P&G to buy maker of Tampax $2 billion purchase of Tambrands is firm's biggest acquisition

April 10, 1997|By BLOOMBERG NEWS

CINCINNATI -- Procter & Gamble Co. said yesterday it will buy Tambrands Inc. for $2 billion in cash and assumed debt, hoping it can make tampons as acceptable in developing nations as they are in the United States and parts of Europe.

P&G will pay $50 a share in cash, or $1.85 billion, and assume nTC $150 million in debt for Tambrands, whose Tampax products account for half of tampon sales worldwide. It's the biggest purchase for P&G, which sells Always and Whisper sanitary pads.

The company wants to put Tampax tampons on as many store shelves around the world as its Crest toothpaste and Pampers diapers. It will then use its marketing expertise to overcome the reluctance of many women to try tampons; only 25 percent of women use them, mostly in the United States and Europe.

"P&G is one of a few companies that has the time horizon to help educate the world about why this product is appealing," said analyst Heather Hay of Prudential Securities.

Investors cheered the move by P&G, the maker of Tide detergents and Cover Girl cosmetics. Its shares rose $4 to $119.75 in trading of 2 million, more than its three-month daily average of 1.3 million. Shares in Tambrands rose $2 to $48.13, the highest level since May, in trading of 2.8 million.

P&G, with headquarters in Cincinnati, is the world's largest maker of consumer products. Its last big purchase was Richardson Vicks, the maker of Vicks products, which it bought for $1.2 billion in 1985. The company is looking at other acquisitions to augment its brands, said John Pepper, the chairman and chief executive. He wouldn't elaborate.

The Tambrands purchase should reduce earnings 2 or 3 cents a share in the first year, but should quickly add to profits after that, said Clayton Daley Jr., P&G's treasurer. The combination should save more than $100 million a year by fiscal 2000, he said.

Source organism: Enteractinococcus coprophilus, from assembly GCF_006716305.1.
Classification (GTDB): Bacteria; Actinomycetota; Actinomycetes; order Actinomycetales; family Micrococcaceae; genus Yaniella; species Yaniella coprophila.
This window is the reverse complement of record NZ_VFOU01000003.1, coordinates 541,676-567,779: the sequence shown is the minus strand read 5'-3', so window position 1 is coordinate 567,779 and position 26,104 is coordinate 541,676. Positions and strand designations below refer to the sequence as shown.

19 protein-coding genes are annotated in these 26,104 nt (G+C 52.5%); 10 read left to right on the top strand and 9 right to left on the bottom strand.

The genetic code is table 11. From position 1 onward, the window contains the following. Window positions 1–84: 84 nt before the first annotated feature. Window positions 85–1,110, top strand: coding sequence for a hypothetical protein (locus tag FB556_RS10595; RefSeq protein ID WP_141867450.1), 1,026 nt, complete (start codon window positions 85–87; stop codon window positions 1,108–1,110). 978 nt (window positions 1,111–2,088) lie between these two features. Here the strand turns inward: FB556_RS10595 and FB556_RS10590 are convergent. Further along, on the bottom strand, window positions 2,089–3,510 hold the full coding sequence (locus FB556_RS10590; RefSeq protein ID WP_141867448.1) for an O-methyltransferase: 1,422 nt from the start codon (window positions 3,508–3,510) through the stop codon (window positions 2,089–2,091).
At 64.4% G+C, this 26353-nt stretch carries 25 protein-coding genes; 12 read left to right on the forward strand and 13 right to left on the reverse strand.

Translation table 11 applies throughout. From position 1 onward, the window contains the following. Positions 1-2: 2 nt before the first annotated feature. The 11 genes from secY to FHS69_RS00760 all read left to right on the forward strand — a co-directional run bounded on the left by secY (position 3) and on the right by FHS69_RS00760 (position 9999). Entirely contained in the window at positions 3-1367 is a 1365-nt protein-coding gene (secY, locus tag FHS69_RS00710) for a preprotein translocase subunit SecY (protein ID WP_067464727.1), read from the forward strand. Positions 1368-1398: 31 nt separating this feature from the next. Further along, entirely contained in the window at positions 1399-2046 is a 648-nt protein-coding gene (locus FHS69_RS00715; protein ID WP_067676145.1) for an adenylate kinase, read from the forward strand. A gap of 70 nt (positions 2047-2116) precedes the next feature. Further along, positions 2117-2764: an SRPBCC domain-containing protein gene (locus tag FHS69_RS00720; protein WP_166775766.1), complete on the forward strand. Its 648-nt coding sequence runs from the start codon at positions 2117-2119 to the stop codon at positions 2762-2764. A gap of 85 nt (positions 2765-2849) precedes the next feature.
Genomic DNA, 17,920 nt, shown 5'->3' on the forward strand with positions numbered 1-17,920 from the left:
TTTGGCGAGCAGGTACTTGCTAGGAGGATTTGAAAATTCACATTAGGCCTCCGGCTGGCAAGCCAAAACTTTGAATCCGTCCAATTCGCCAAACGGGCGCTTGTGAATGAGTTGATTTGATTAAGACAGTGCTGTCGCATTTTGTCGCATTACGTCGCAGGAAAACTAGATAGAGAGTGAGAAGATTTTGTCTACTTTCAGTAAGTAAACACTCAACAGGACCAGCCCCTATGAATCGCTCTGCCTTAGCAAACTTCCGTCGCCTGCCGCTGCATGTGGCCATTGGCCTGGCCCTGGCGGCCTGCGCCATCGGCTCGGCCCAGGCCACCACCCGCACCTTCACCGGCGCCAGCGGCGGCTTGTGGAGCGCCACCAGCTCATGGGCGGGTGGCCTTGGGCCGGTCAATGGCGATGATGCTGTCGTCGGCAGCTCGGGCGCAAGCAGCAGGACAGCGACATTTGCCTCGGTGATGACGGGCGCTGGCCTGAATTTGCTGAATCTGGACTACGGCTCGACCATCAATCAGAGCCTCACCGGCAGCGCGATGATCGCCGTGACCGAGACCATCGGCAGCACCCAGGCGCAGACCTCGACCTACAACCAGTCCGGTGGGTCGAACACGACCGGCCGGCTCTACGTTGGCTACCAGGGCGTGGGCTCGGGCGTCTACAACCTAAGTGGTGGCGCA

"Our goal is to grow profits by 11 percent to 14 percent a year," he said.

P&G said it will pay for the purchase with cash and short-term borrowings. The sale, subject to investor and regulatory approval, is expected to close in the next couple of months.

P&G will give Tambrands the financial resources, marketing experience and distribution network to expand sales outside the U.S. Tambrands, of White Plains, N.Y., has half the U.S. tampon market, valued at $800 million wholesale, but its sales are much lower in foreign markets.

P&G said it plans to distribute Tampax in Latin America and Asia, which have more than half of the world's population but account for less than 5 percent of Tampax's volume sales.

U.S. antitrust officials will probably take a look at whether tampons are a distinct product, or part of a broader market for feminine hygiene products, said Steve Newborn, a Washington lawyer and former Federal Trade Commission antitrust enforcer.

Antitrust officials will question whether P&G was likely, without the acquisition, to enter the tampon market in competition with Tambrands, he said.

P&G's Rely tampon was pulled from the market in 1980 because of concerns about toxic shock syndrome.

In Europe, the acquisition will come under scrutiny by the European Commission, the executive arm of the European Union.

The purchase comes six months after Tambrands closed four of nine plants and cut 600 jobs, or 17 percent of its work force.

The restructuring was prompted by stagnating sales and plants running at two-thirds capacity. Overseas sales had failed to grow, and rivals, including Playtex Products Inc., had cut prices.

Tambrands' 1996 profit from operations fell 12 percent to $82.8 million, or $2.25 a share, from $94.2 million, or $2.57 a share, a year earlier. Sales fell 3 percent to $662.1 million.

Pub Date: 4/10/97

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